Goldman Sachs Group (NYSE: GS) shares are trading lower on Thursday amid macro concerns following a steep decline in U.S. GDP and rising jobless claims, a well as weakness in tech names ahead of this week's earnings.Goldman Sachs is a global investment banking firm whose activities are organized into investment banking (20% of net revenue), global markets (40% of net revenue), asset management (25% of net revenue), and consumer and wealth management (15% of net revenue) segments.Approximately 60% of the company's net revenue is generated in the Americas, 15% in Asia, and 25% in Europe, the Middle East, and Africa. In 2008, Goldman reorganized itself as a financial holding company regulated by the Federal Reserve System.Goldman Sachs shares are trading down 2.85% at $196.67 on Thursday during the time of publication. The stock has a 52-week high of $250.36 and a 52-week low of $130.85 per share.See more from Benzinga * Tapestry CEO Jide Zeitlin Resigns Suddenly(C) 2020 Benzinga.com. Benzinga does not provide investment advice. All rights reserved.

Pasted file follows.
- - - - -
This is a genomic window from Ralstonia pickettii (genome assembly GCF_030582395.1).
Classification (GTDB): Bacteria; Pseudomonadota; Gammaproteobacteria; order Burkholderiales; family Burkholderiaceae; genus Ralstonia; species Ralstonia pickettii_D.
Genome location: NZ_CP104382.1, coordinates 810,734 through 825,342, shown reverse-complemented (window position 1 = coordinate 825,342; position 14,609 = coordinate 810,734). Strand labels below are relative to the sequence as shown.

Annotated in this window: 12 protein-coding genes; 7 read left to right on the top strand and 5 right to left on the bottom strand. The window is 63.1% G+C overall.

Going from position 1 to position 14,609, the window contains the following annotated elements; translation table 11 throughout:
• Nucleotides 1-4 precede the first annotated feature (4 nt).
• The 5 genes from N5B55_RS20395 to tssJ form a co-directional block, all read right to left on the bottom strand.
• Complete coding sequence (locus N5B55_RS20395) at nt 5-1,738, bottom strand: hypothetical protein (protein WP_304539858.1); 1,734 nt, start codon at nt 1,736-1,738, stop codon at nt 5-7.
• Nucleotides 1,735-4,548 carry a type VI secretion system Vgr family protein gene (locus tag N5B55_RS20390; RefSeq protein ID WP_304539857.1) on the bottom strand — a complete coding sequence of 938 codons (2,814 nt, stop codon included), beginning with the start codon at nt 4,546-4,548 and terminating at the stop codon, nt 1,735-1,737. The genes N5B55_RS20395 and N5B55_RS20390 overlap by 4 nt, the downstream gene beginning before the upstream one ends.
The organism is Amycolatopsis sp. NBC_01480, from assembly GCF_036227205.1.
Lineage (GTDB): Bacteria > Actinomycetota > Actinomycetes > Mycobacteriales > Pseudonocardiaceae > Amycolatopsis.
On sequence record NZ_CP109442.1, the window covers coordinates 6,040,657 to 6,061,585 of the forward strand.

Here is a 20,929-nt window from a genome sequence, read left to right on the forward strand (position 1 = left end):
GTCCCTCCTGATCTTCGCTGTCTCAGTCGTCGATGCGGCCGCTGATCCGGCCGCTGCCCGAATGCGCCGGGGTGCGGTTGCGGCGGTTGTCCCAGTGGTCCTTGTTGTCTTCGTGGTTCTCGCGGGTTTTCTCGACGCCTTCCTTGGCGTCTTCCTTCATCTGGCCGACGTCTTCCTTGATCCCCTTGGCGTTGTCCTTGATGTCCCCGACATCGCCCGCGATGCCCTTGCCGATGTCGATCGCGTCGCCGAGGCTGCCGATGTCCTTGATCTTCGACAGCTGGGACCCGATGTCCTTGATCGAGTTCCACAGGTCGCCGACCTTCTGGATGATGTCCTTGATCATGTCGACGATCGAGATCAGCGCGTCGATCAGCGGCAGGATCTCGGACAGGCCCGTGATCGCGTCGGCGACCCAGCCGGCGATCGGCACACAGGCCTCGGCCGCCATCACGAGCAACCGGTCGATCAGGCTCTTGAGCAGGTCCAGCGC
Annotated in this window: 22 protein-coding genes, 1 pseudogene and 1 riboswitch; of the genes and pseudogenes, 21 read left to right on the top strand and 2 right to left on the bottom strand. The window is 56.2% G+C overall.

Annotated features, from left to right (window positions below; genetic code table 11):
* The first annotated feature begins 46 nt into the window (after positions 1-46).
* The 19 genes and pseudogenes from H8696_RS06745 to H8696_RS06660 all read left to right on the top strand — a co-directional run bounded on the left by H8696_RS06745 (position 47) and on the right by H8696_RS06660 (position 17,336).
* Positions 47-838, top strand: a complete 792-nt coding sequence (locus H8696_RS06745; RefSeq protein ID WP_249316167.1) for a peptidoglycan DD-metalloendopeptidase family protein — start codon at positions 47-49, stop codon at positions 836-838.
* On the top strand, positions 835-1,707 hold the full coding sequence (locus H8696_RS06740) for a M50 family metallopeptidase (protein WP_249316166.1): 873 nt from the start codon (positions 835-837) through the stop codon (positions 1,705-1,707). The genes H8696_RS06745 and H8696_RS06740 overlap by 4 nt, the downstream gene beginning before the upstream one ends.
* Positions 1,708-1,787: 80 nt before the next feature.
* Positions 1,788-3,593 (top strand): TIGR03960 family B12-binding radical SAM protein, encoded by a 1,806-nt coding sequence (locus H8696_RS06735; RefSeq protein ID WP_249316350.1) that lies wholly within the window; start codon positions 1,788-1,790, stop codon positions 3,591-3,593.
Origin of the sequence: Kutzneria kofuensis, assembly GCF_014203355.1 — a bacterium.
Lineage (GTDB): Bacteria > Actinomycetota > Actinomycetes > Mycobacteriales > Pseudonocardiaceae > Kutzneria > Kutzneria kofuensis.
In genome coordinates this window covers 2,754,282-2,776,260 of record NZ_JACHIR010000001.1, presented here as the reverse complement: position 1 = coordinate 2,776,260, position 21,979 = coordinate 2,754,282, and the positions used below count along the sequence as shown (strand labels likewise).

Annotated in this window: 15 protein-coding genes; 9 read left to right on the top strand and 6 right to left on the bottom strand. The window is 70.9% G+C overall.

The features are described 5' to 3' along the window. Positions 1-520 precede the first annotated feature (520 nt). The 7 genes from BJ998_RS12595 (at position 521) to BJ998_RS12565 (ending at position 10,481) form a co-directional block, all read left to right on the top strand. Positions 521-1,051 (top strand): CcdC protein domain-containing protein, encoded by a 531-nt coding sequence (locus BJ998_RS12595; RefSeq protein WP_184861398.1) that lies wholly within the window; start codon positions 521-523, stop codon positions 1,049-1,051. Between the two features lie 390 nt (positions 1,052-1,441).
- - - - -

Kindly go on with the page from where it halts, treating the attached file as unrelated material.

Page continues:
(Bloomberg) -- As negotiators from Goldman Sachs Group Inc. and the Malaysian government gathered at the Mandarin Oriental hotel in Kuala Lumpur last week, the two sides could hardly have been further apart on a 1MDB deal.The storied U.S. bank, needing to turn the page on one of the biggest scandals in its history, started with the same offer it made to the previous government: $1.75 billion.While this was a step up from the 1 billion ringgit ($235 million) that former leader Mahathir Mohamad said the bank offered last year, it was a far cry from Malaysia’s demand: more than $7 billion to resolve probes into the role Goldman’s bankers played in a scheme to plunder the nation’s sovereign wealth fund.With that glaring $5.25 billion gap, the two sides dug in to negotiate in a meeting room at the Kuala Lumpur five-star hotel, a favorite of the country’s former monarch, perched steps from the iconic Petronas Twin Towers.This account of the talks is from people familiar with the negotiations who declined to be identified discussing private matters. A representative for Goldman declined to comment, while the prime minister’s office couldn’t immediately comment on the matter.Digging InGoldman flew some heavy hitters 9,400 miles (15,200 kilometers) from New York to sit at the table. Chief of Staff John Rogers, once an aide to former President Ronald Reagan, was there. So was General Counsel Karen Seymour, famous for prosecuting Martha Stewart. Lawyer David Markowitz posed a particular challenge for Malaysia, digging his heels in the most.On the other side, Malaysia brought its top lawyers including Prime Minister Muhyiddin Yassin’s attorney Rosli Dahlan, as well as Secretary General of Treasury Asri Hamidon and Securities Commission Chairman Syed Zaid Albar.Negotiations dragged on through the week. Long days stretched into night, with hotel staff delivering boxed meals including local rice dishes, in keeping with Covid-19 measures. The talks stalled a few times as Malaysia pressed Goldman to cough up more toward the billions the country alleges were siphoned away to buy condos, jewelry and art.Goldman’s investment-banking group, led at the time by now-Chief Executive Officer David Solomon, collected an unusually high $600 million for its work raising $6.5 billion from bond sales for the 1MDB fund. The bank has consistently denied wrongdoing, saying that former Malaysian officials lied about how the proceeds would be used.When a $2.2 billion offer was put on the table, Malaysia said it wasn’t enough.Yet the two sides kept at it, both highly motivated to reach a deal. For Goldman, a Malaysia settlement would go a long way in securing a resolution with the U.S. Department of Justice, which is also probing the 1MDB affair. Attorney General William Barr is overseeing the case after getting a waiver because his former law firm represents Goldman. A defeat of Donald Trump in November elections could upset that plan if there’s no settlement by then.Several Goldman bankers have already paid a price for the scandal. Former Southeast Asia Chairman Tim Leissner pleaded guilty to U.S. charges including conspiracy to launder money. Former banker Roger Ng faces similar charges while Andrea Vella, a former co-head of investment banking in Asia, was banned from the industry by the Federal Reserve this year.The Goldman side also felt this five-month old Muhyiddin government was easier to deal with than the previous administration, increasing the odds of a settlement.Muhyiddin needed to prove his anti-corruption mettle, even while counting on the backing of a rival party that was in power during the scandal over the fund formally known as 1Malaysia Development Bhd. With his razor-thin majority in parliament, Muhyiddin’s attacks on corruption could help win allies across the aisle.As talks wore on, Goldman proposed a novel solution to break the impasse: A guarantee that Malaysia would get $1.4 billion from the seizure of missing 1MDB assets. The sweetener wasn’t dreamed up on the spot: Goldman had the offer in its back pocket all along in case it was needed to reach a deal.Sweetened DealAny additional money recovered would go to the country, while Goldman stood ready to bridge any gap.The assets, many of which were allegedly purchased using 1MDB funds by fugitive businessman Low Taek Jho, include a penthouse apartment in Manhattan’s art deco Walker Tower, a mansion overlooking the Sunset Strip in Los Angeles, and an Andy Warhol ‘Campbell’s Soup Can’ painting worth $6 million. There’s a vintage French “King Kong” poster, and a 300-foot super yacht named ‘Equanimity,’ seized off the coast of Bali that has since been sold.To seal the deal, Goldman also agreed to boost the cash portion of the settlement to $2.5 billion, ending five days of marathon talks. Negotiators put ink to paper late afternoon on July 24.Deal WinnersIn the end, both sides can at least claim victory with the settlement.Goldman gets to move on, ending the reputational hit from the scandal and ensuring there are no further legal claims from Malaysia after the nation agreed to drop all criminal charges against the bank and its executives. The lender may not have to pay a dime above the $2.5 billion in cash. Based on its valuation analysis of the assets, it sees no significant risk exposure from the $1.4 billion guarantee. Already, the Justice Department has seized more than $1 billion of assets as part of its 1MDB lawsuit.Malaysia, meanwhile, says the deal is worth more than $4.5 billion, including the money it already received from the U.S. That’s a sizable amount -- worth more than 1% of GDP -- for a country that stood up to one of Wall Street’s iconic banks.For more articles like this, please visit us at bloomberg.comSubscribe now to stay ahead with the most trusted business news source.©2020 Bloomberg L.P.